Cerebral perfusion in sepsis-associated deliriumReportar como inadecuado




Cerebral perfusion in sepsis-associated delirium - Descarga este documento en PDF. Documentación en PDF para descargar gratis. Disponible también para leer online.

Critical Care

, 12:R63

First Online: 05 May 2008Received: 15 January 2008Revised: 04 March 2008Accepted: 05 May 2008

Abstract

IntroductionThe pathophysiology of sepsis-associated delirium is not completely understood and the data on cerebral perfusion in sepsis are conflicting. We tested the hypothesis that cerebral perfusion and selected serum markers of inflammation and delirium differ in septic patients with and without sepsis-associated delirium.

MethodsWe investigated 23 adult patients with sepsis, severe sepsis, or septic shock with an extracranial focus of infection and no history of intracranial pathology. Patients were investigated after stabilisation within 48 hours after admission to the intensive care unit. Sepsis-associated delirium was diagnosed using the confusion assessment method for the intensive care unit. Mean arterial pressure MAP, blood flow velocity FV in the middle cerebral artery using transcranial Doppler, and cerebral tissue oxygenation using near-infrared spectroscopy were monitored for 1 hour. An index of cerebrovascular autoregulation was calculated from MAP and FV data. C-reactive protein CRP, interleukin-6 IL-6, S-100β, and cortisol were measured during each data acquisition.

ResultsData from 16 patients, of whom 12 had sepsis-associated delirium, were analysed. There were no significant correlations or associations between MAP, cerebral blood FV, or tissue oxygenation and sepsis-associated delirium. However, we found a significant association between sepsis-associated delirium and disturbed autoregulation P = 0.015. IL-6 did not differ between patients with and without sepsis-associated delirium, but we found a significant association between elevated CRP P = 0.008, S-100β P = 0.029, and cortisol P = 0.011 and sepsis-associated delirium. Elevated CRP was significantly correlated with disturbed autoregulation Spearman rho = 0.62, P = 0.010.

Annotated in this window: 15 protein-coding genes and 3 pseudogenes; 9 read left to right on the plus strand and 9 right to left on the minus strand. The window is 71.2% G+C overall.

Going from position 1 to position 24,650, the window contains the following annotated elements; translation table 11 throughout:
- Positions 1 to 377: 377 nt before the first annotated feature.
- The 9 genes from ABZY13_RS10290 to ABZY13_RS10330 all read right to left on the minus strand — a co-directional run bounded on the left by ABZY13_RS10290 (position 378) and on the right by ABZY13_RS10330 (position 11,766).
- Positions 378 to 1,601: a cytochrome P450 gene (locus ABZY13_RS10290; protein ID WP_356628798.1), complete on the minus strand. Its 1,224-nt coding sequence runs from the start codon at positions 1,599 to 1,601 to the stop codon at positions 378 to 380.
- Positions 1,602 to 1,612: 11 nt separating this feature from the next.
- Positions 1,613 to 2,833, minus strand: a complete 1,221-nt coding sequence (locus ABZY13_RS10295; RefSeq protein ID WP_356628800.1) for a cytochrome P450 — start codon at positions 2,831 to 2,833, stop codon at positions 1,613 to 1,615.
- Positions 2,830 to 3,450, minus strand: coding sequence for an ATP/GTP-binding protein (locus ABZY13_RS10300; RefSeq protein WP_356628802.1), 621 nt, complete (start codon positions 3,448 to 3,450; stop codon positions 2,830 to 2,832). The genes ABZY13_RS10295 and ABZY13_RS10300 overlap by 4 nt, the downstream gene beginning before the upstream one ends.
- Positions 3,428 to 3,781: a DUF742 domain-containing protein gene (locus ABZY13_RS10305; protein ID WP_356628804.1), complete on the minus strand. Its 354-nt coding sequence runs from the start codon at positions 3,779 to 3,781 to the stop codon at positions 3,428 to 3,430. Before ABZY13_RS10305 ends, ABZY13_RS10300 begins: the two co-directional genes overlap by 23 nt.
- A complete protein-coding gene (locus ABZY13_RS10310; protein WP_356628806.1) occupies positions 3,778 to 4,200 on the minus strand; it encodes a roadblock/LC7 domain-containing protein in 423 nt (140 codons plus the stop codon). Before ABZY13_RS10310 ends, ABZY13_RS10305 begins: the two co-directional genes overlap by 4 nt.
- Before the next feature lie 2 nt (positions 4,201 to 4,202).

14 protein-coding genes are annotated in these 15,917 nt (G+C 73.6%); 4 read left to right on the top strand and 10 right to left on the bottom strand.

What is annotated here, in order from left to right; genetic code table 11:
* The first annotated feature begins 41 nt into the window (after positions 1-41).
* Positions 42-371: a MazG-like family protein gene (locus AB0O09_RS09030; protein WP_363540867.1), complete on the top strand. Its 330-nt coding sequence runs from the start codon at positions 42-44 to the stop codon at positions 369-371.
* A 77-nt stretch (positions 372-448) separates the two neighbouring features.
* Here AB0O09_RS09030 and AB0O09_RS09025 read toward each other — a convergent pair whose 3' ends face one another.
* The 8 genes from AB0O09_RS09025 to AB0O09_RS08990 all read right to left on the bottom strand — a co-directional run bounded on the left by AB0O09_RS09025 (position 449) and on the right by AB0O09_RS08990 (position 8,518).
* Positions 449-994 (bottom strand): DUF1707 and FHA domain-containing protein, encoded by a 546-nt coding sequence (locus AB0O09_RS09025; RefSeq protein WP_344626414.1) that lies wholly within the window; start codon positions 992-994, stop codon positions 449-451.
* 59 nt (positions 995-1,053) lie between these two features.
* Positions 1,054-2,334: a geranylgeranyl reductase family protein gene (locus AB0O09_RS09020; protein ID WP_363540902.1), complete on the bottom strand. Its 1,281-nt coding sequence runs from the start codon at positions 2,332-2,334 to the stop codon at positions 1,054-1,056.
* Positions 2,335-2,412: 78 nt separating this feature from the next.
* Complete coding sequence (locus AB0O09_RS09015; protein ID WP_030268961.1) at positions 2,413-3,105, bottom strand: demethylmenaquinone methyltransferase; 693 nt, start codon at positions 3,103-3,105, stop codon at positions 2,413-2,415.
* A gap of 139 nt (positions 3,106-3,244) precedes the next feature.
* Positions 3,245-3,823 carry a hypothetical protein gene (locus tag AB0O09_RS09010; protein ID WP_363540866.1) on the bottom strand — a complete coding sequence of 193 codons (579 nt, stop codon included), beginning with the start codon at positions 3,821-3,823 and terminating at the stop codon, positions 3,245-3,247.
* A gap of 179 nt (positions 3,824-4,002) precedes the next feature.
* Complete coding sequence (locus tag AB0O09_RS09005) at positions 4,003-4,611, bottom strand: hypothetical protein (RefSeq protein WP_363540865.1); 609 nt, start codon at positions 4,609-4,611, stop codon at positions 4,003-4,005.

ConclusionIn this small group of patients, cerebral perfusion assessed with transcranial Doppler and near-infrared spectroscopy did not differ between patients with and without sepsis-associated delirium. However, the state of autoregulation differed between the two groups. This may be due to inflammation impeding cerebrovascular endothelial function. Further investigations defining the role of S-100β and cortisol in the diagnosis of sepsis-associated delirium are warranted.

Trial registrationClinicalTrials.gov NCT00410111.

AbbreviationsAPACHEAcute Physiology and Chronic Health Evaluation II

CAM-ICUconfusion assessment method for the intensive care unit

CBFcerebral blood flow

CRPC-reactive protein

FVflow velocity

IL-6interleukin-6

MAPmean arterial pressure

MRImagnetic resonance imaging

Mxindex of cerebrovascular autoregulation

NIRSnear-infrared spectroscopy

NSEneuron-specific enolase

PaCO2= arterial partial pressure of carbon dioxide

SPECTsingle photon emission computed tomography

TCDtranscranial Doppler

TOItissue oxygenation index.

Electronic supplementary materialThe online version of this article doi:10.1186-cc6891 contains supplementary material, which is available to authorized users.

Download fulltext PDF



Autor: David Pfister - Martin Siegemund - Salome Dell-Kuster - Peter Smielewski - Stephan Rüegg - Stephan P Strebel - Stephan CU

Fuente: https://link.springer.com/







Documentos relacionados